Using Qualified Charitable Distributions (QCDs) to satisfy Required Minimum Distributions (RMDs)

Sep 1, 2023 | Financial Education

Using Qualified Charitable Distributions (QCDs) to satisfy Required Minimum Distributions (RMDs) from your retirement accounts can be a smart financial strategy for several reasons.  Below are 5 reasons to consider utilizing QCDs: 

    1. Tax Efficiency: QCDs allow you to fulfill your RMD obligation while keeping the distributed amount tax-free. When you take a standard RMD and then donate the money to charity, you have to pay income tax on the RMD amount and then claim a charitable deduction, which might not fully offset the tax liability. With a QCD, the distribution goes directly to the charity, and it doesn’t count as taxable income.
    2. Lower Adjusted Gross Income (AGI): By using QCDs, the distributed amount is excluded from your AGI. This can have a positive impact on various aspects of your financial situation, such as reducing the amount of your Social Security income subject to taxation, potentially keeping you in a lower tax bracket, and helping you qualify for certain tax credits and deductions.
    3. Preservation of Tax-Advantaged Savings: QCDs allow you to satisfy your RMD requirement without liquidating assets in your retirement accounts. This can help preserve your tax-advantaged savings and allow your investments to potentially continue growing tax-free or tax-deferred.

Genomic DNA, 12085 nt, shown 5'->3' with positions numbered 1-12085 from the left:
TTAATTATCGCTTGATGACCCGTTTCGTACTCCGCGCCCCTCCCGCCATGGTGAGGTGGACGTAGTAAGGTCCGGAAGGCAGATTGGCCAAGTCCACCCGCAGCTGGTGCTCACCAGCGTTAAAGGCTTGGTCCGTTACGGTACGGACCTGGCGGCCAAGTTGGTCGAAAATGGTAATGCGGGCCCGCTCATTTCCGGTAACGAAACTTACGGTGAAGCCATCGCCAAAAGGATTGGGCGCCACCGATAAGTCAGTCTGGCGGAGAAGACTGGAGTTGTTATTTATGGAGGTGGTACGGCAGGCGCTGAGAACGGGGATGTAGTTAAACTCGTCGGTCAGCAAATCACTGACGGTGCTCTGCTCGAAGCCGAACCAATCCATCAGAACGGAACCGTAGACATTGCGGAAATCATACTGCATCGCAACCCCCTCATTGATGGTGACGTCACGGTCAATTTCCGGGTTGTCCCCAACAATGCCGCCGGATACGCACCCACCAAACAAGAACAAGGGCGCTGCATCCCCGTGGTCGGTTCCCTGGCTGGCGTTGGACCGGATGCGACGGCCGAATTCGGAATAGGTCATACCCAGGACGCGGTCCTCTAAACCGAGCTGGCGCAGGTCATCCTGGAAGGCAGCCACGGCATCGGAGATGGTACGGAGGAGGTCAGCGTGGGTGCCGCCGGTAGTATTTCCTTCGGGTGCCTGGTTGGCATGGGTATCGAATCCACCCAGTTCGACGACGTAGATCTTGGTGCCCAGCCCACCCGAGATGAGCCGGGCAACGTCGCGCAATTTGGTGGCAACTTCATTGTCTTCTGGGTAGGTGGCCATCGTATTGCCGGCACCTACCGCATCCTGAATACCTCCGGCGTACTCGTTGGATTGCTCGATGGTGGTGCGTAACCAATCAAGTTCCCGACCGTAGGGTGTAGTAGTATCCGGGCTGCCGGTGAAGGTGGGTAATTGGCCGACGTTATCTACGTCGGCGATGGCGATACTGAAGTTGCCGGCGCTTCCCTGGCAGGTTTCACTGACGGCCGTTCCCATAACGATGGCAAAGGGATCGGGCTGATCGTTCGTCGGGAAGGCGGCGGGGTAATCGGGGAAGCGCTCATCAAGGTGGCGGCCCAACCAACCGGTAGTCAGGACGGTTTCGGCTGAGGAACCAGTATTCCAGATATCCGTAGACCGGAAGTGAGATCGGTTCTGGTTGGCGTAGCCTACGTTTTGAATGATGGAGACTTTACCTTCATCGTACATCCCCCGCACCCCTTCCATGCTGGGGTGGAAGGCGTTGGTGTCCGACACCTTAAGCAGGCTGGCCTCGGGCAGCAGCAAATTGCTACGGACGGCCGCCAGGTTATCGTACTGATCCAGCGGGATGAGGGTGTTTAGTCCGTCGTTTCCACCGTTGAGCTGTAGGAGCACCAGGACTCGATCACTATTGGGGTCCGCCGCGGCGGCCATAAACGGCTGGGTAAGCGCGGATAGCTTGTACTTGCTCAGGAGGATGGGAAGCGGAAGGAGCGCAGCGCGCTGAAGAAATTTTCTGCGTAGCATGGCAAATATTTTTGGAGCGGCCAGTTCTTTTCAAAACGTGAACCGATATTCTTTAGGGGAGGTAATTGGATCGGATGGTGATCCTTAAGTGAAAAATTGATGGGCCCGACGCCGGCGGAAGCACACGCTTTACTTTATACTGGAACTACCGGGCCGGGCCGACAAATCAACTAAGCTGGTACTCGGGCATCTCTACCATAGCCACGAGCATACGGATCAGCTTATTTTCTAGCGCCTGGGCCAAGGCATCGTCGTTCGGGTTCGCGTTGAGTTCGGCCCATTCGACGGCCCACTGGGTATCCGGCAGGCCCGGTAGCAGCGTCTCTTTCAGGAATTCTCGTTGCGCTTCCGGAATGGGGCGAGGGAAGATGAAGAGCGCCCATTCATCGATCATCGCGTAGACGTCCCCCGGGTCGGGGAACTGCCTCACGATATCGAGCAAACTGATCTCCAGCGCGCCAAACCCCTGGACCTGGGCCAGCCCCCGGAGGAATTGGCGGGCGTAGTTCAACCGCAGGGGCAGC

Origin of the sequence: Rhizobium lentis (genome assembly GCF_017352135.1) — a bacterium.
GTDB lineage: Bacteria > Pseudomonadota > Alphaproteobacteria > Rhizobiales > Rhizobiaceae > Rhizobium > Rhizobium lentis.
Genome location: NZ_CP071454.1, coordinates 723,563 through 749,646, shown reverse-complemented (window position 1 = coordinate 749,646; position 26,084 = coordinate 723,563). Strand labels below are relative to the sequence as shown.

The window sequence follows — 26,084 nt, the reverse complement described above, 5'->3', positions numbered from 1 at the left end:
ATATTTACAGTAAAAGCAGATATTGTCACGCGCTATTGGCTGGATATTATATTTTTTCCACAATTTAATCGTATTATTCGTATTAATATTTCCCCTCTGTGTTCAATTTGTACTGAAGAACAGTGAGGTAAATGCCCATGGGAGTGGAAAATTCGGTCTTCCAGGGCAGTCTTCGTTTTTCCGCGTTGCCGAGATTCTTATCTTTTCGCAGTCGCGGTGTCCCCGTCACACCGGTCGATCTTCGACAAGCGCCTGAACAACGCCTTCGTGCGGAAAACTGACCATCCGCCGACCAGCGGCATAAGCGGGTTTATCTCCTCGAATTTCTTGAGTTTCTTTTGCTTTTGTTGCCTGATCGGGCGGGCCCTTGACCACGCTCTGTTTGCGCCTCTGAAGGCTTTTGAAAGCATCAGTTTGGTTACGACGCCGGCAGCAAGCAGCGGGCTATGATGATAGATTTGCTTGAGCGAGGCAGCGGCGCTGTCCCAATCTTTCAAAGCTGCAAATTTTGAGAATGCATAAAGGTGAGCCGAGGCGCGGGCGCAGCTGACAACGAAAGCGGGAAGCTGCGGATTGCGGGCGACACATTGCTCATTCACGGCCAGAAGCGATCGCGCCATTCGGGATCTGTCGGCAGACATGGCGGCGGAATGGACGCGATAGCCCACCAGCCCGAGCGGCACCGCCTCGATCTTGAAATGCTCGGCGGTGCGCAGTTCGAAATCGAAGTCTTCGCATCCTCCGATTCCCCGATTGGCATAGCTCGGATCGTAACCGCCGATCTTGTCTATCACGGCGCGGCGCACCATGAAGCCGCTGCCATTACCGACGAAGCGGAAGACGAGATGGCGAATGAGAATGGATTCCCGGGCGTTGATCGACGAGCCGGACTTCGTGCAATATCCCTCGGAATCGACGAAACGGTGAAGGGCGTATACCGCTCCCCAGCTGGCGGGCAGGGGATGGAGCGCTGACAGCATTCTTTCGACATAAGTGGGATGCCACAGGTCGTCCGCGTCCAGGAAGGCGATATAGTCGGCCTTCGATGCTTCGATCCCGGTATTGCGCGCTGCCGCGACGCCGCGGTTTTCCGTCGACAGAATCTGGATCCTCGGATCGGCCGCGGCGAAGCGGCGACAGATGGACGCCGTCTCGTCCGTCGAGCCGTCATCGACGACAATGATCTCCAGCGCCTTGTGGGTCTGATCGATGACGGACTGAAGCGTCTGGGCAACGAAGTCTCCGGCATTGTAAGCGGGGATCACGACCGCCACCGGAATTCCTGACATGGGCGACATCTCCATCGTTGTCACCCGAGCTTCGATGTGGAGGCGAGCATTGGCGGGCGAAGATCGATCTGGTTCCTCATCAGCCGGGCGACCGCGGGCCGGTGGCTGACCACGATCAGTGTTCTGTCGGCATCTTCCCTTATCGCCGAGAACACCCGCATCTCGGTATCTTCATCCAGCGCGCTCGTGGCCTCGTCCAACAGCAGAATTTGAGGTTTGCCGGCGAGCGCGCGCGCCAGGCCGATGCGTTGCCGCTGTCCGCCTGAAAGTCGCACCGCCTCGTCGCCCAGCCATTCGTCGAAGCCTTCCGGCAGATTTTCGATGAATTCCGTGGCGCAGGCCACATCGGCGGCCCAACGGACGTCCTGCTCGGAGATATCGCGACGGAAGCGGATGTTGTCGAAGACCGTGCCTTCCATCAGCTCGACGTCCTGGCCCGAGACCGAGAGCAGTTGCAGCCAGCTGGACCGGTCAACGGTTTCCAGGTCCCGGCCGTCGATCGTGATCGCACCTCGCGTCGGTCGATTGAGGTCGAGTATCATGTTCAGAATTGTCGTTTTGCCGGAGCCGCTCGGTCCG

• Generosity without Itemizing: Many taxpayers choose the standard deduction instead of itemizing their deductions on their tax returns. QCDs provide a way to make charitable contributions while still receiving a tax benefit, even if you don’t itemize your deductions.
  • Simplified Record-Keeping: When you make a QCD, the financial institution that manages your retirement account typically handles the paperwork and reporting to the IRS. This simplifies your tax preparation process and reduces the risk of errors in documenting your charitable contributions.

It’s important to note that QCDs have specific rules and limitations. For example, you must be at least 70½ years old to make a QCD, and the annual QCD amount is limited to $100,000 per taxpayer. Additionally, the distribution must go directly from the retirement account to the charity, and certain types of retirement accounts, like Roth IRAs, are not eligible for QCDs.

Before utilizing QCDs, it’s advisable to consult with a tax professional or financial advisor to ensure that it aligns with your overall financial and charitable giving strategy and to ensure compliance with IRS rules and regulations.

Executing the Charitable Contribution

Our best-in-class operations team handles this for many of our clients.  

  • We can issue checks that are tied to your IRA – you just want to make sure they are cashed by the end of the calendar year!

We can wire the contribution to the charity of your choice. 

In addition to these general guidelines, you may also want to consider reviewing your beneficiaries with the help of a financial advisor or estate planning attorney, who can provide guidance on how to ensure that your retirement assets are distributed according to your wishes.

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